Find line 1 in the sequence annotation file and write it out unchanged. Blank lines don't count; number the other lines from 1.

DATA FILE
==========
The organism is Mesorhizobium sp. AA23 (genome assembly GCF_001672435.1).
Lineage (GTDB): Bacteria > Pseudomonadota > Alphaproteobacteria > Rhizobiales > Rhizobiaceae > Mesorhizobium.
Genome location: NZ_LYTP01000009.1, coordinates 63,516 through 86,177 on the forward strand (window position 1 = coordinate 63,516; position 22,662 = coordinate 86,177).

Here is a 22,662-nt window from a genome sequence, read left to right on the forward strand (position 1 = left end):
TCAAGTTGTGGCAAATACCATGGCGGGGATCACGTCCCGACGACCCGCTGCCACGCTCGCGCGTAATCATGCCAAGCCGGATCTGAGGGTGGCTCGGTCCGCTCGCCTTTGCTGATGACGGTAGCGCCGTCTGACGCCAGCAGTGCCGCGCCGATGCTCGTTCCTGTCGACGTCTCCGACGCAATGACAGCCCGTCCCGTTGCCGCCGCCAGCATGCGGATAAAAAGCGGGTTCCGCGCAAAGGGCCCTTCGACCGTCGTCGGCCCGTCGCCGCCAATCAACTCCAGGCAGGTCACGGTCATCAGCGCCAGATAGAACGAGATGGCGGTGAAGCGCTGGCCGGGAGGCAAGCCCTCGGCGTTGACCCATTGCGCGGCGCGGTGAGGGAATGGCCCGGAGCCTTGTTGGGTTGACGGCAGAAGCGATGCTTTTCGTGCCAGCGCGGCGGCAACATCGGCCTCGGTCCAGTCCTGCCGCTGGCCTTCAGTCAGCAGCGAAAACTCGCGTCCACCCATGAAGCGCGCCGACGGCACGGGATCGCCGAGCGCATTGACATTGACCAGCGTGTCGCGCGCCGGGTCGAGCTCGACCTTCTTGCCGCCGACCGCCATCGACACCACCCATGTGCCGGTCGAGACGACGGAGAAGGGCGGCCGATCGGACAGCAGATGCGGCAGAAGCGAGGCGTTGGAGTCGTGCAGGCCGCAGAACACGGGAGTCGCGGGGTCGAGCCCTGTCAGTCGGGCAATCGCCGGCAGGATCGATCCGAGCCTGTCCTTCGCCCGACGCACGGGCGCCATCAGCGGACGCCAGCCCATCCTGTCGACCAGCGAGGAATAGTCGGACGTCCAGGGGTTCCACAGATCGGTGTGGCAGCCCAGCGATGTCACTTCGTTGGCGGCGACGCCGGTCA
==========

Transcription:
The organism is Mesorhizobium sp. AA23 (genome assembly GCF_001672435.1).